The eye can see a great deal, but it rarely sees itself, and never directly. Perhaps that is one reason why photographs such as this one remain somewhat scandalous.
This close-up of an eye exam in Indonesia exposes the eye as an object of sight. We see a soft, wet organ, an aperature that ironically looks camera-like, and coloration that we know isn’t normal. The orange and red could be a sign of disease or only a diagnostic dye, but in any case the organ’s vulnerability is highlighted. The blunt thumb holding up the eyebrow is there to help, but it could just as easily blind the man, whose fragment of a face is tense with the strain of holding his eye unprotected before a bright light. His mute fear becomes even more animal-like when contrasted with the optical instrument in the left foreground. We are seeing an eye, but one that is trapped, first in disease and then in the clinical apparatus. His eye has been made an object of the clinical gaze, which comes from outside the frame.
This staging becomes even more intense in the next photograph.
Once again, we see an eye isolated as an object of clinical manipulation guided by an instrumental gaze signified by medical instruments. All the dramatic values have been enhanced: the eye is more fully decontextualized, with even the face now absent; the instruments now are inside the eye cavity during surgery; the light on the eye is harsher while the eye itself is immobilized (and sure to be harmed if it moves). This is a moment of extreme vulnerability, but if any emotion is to be supplied it has to happen without any cue from the patient, who in fact could be anaesthetised. The emotional vector, if any, will follow another feature common to both images: the presentation of this clinical intervention to a third viewpoint, that of the spectator.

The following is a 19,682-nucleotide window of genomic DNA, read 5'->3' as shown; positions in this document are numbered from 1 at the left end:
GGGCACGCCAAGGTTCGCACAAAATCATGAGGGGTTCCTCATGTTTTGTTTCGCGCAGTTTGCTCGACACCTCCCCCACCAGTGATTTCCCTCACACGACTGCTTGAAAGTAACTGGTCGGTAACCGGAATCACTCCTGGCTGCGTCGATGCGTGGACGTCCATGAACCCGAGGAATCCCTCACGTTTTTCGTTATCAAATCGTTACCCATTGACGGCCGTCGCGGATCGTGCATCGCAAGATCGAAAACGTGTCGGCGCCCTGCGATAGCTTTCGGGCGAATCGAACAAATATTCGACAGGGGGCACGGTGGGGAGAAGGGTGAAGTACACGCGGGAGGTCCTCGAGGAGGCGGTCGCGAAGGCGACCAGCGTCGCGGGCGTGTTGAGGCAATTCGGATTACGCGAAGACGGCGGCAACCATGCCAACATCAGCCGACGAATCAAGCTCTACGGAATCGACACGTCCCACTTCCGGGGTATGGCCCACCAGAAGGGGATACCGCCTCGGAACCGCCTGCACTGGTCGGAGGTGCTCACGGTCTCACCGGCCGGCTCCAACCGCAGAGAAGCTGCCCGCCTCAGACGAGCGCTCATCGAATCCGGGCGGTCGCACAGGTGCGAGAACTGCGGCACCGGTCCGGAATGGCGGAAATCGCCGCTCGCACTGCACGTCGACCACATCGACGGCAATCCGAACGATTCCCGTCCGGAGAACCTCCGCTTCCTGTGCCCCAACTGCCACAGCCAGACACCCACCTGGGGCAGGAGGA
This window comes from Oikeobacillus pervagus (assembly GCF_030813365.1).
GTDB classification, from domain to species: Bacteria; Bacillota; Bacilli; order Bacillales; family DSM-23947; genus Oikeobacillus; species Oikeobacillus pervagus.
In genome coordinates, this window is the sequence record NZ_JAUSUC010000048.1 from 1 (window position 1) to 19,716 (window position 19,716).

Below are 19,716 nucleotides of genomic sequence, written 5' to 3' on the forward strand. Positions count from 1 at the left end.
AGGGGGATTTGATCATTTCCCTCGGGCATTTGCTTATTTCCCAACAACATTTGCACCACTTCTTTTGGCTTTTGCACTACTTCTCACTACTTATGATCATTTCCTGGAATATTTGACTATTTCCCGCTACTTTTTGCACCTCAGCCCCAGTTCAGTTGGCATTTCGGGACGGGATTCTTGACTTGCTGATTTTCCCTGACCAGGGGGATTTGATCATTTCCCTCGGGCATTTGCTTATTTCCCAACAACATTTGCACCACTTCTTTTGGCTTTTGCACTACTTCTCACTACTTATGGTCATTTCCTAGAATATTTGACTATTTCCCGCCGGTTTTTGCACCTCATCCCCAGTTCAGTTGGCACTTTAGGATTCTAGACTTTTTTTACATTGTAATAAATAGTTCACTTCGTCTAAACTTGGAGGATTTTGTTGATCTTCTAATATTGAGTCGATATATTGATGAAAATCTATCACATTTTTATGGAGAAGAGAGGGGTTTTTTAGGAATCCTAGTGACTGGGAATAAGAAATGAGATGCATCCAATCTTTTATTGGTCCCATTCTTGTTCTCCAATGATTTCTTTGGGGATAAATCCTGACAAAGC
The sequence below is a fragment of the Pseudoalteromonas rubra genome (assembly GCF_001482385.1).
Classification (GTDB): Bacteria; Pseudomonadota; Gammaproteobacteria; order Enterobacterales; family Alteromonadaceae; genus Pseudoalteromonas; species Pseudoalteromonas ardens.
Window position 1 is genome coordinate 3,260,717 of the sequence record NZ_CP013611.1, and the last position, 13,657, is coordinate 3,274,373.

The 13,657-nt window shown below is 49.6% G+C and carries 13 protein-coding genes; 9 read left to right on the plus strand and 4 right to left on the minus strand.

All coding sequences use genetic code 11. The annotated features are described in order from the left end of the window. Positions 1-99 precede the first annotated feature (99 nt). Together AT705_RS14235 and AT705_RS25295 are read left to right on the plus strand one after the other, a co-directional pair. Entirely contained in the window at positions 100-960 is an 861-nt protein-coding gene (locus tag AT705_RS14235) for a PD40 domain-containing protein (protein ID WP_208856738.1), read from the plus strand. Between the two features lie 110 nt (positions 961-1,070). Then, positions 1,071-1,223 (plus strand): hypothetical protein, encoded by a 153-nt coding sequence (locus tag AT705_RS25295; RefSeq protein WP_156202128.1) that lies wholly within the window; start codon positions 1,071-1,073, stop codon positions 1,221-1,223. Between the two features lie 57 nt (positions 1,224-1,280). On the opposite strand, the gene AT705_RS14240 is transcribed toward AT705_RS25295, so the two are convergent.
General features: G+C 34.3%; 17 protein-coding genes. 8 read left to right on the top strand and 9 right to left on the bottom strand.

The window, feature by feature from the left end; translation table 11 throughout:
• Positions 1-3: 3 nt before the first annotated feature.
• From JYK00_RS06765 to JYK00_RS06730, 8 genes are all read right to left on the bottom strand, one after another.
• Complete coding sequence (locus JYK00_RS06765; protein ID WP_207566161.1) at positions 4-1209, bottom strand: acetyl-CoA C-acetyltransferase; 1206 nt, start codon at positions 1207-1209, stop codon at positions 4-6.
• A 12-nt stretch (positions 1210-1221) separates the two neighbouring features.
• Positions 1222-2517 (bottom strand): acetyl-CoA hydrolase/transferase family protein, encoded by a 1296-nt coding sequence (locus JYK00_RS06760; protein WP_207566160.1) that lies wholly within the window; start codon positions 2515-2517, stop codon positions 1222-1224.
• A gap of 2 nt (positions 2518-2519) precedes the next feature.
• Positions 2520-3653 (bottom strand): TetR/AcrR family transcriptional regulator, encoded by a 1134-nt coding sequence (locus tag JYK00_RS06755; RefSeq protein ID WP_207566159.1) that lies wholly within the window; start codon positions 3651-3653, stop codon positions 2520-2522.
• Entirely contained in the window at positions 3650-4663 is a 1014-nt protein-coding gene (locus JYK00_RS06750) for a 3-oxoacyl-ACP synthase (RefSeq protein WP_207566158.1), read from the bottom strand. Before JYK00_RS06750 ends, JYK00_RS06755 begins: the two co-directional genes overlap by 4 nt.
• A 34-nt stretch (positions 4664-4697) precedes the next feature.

Every photograph can be thought of as being reflexive, that is, as showing not only some part of the world but also the act of seeing. That seeing can be further refined as seeing photographically, and as seeing individually, or publicly, or in many other senses as well. The two images above operate somewhat like popular science writing: they put the viewer alongside a medical intervention as if you could be part of the scene on the basis of your interest rather than actual expertise. Thus, one watches as if an attending physician or as if in an operating theater, but actually from a third position of the public spectator who becomes aligned with the structure of expertise.
It probably is significant that both the expert and public viewers are not visible. The eye being seen is completely subordinated to being an object of sight rather than a perspective on those watching, and one should note that the embodied eye is poor in the first case and blacked out in the second. So, it might seem that these images are not reflexive: the clinical eye is the eye examined, not that of the examiner, and the public is not represented in any form but the photograph itself. But as I’ve tried to suggest, the images can reveal quite a bit about two intertwined ways of seeing.
Photographs by Beawiharta/Reuters,